Mark Zuckerberg is now chairman and CEO of Meta.

The rechristened Meta, as the parent company of Facebook’s social services and AR/VR businesses, is intended to reflect Zuckerberg’s positioning of the company as focused around “metaverse” experiences and services, which he hopes will reach 1 billion people in the next decade.

“Our mission remains the same — it’s still about bringing people together,” Zuckerberg said Thursday during his keynote kicking off Facebook Connect, its annual conference for AR/VR developers and creators. “But now we have a new North Star, to help bring the metaverse to life, and we have a new name that reflects the full breadth of what we do and the future that we want to help build.”

Facebook is one of the most-used products in the world, Zuckerberg said, but “increasingly it just doesn’t encompass everything we do.”

“From now on, we’re going to be metaverse-first, not Facebook-first,” he added, which means that over time users will not need to use Facebook to access the company’s other products.

By renaming itself Meta, Facebook — coincidentally or not — also is introducing a new storyline about the massive company amid a cascade of recent articles by major news outlets revealing new details of its inner workings. Based on a trove of leaked documents referred to as “The Facebook Papers,” the stories show that top Facebook execs, including Zuckerberg, failed to act on warnings from employees about problems like misinformation.

According to Zuckerberg, the metaverse extends beyond traditional social media to provide virtual environments where people can interact in far more immersive ways. The metaverse strategy also encompasses ecommerce initiatives, which Zuckerberg has said will help reduce its reliance on competitors like Apple and Google.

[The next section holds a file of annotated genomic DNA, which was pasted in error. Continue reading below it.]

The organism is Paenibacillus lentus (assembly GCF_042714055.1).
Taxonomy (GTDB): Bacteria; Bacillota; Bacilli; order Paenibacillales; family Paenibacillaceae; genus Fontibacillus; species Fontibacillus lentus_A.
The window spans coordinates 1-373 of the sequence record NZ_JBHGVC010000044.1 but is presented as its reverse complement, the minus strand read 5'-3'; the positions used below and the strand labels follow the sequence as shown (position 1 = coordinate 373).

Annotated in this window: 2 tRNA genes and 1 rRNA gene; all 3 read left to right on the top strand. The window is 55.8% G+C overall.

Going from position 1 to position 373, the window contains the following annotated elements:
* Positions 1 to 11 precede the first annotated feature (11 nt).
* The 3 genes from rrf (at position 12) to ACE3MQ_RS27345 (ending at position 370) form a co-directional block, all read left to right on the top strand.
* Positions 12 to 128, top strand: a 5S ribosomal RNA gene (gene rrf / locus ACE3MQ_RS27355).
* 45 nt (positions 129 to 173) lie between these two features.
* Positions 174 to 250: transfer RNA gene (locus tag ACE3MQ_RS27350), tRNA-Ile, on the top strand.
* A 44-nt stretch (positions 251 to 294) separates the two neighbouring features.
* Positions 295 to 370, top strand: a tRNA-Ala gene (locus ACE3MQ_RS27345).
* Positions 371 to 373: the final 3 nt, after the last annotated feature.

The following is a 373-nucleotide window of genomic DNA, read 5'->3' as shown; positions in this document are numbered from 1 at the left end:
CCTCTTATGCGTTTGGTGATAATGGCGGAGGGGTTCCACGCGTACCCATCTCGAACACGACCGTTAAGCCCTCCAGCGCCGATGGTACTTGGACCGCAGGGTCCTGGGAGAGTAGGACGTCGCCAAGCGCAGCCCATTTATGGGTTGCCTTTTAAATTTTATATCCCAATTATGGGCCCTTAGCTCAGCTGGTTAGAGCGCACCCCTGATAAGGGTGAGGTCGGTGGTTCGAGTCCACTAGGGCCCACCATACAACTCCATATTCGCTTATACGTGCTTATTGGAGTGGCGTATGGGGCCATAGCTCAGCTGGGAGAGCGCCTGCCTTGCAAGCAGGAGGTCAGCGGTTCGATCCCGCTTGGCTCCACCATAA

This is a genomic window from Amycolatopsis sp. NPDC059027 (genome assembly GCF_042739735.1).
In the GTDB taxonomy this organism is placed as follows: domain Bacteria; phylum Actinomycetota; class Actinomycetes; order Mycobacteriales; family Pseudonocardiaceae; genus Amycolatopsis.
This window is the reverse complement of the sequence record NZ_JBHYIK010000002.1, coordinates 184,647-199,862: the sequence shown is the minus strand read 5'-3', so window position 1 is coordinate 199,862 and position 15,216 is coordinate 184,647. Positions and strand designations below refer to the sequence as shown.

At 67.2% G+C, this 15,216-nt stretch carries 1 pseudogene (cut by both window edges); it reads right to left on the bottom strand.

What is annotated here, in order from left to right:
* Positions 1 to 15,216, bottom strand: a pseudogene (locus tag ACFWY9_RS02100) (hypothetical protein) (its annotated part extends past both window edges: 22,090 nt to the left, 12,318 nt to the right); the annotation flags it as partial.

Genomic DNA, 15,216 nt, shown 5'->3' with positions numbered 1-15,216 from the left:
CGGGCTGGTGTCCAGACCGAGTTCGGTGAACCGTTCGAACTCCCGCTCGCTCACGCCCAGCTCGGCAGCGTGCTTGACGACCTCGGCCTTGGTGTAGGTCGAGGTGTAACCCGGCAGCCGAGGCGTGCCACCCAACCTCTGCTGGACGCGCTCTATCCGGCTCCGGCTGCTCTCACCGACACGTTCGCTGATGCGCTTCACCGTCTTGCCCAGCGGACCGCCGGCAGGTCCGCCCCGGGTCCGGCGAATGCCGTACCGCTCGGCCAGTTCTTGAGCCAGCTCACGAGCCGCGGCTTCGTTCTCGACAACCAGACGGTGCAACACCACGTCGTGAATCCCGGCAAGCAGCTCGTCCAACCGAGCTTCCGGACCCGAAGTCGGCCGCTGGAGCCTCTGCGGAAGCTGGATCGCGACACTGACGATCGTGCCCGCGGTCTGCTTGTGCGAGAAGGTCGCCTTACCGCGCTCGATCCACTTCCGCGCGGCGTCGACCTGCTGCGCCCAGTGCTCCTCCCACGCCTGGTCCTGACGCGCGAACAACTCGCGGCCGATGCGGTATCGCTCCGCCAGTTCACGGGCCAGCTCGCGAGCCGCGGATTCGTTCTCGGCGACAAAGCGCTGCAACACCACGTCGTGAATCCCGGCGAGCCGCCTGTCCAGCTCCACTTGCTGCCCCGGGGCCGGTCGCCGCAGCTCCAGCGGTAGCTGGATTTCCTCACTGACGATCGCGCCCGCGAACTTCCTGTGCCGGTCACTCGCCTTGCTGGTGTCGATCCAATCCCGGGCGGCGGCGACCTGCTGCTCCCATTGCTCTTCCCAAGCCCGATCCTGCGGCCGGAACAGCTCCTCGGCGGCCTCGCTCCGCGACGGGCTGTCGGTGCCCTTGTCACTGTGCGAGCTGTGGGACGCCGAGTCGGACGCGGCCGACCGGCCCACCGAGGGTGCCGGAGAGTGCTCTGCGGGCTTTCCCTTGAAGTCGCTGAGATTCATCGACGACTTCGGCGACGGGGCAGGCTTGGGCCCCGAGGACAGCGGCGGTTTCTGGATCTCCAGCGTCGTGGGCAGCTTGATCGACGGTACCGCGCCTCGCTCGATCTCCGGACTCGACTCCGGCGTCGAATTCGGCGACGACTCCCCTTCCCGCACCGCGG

“Today we’re seen as a social-media company,” but the company’s DNA revolves around building technology to connect people, Zuckerberg said, “and the metaverse is the next frontier.”

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With the new Meta name, the company plans to start trading under the new stock ticker symbol “MVRS” on NASDAQ starting Dec. 1. The full corporate moniker is “Meta Platforms, Inc.” The company said that the announcement “does not affect how we use or share data.” Facebook’s name change to Meta is similar to Google’s adoption of Alphabet in 2015 as the name of its parent company.

This week Zuckerberg said the company will invest about $10 billion this year in metaverse projects, including in Oculus VR products, smart glasses and ecommerce, an amount he expects will increase in the years ahead. Meta expects to spend “many billions of dollars… before the metaverse reaches scale,” he said Thursday.

Starting with its Q4 earnings, Facebook said earlier this week, it will report results into two business segments. Those are Family of Apps (FoA), which includes Facebook, Instagram, Messenger, WhatsApp and other services; and Reality Labs (RL), which includes augmented and virtual reality related consumer hardware, software and content.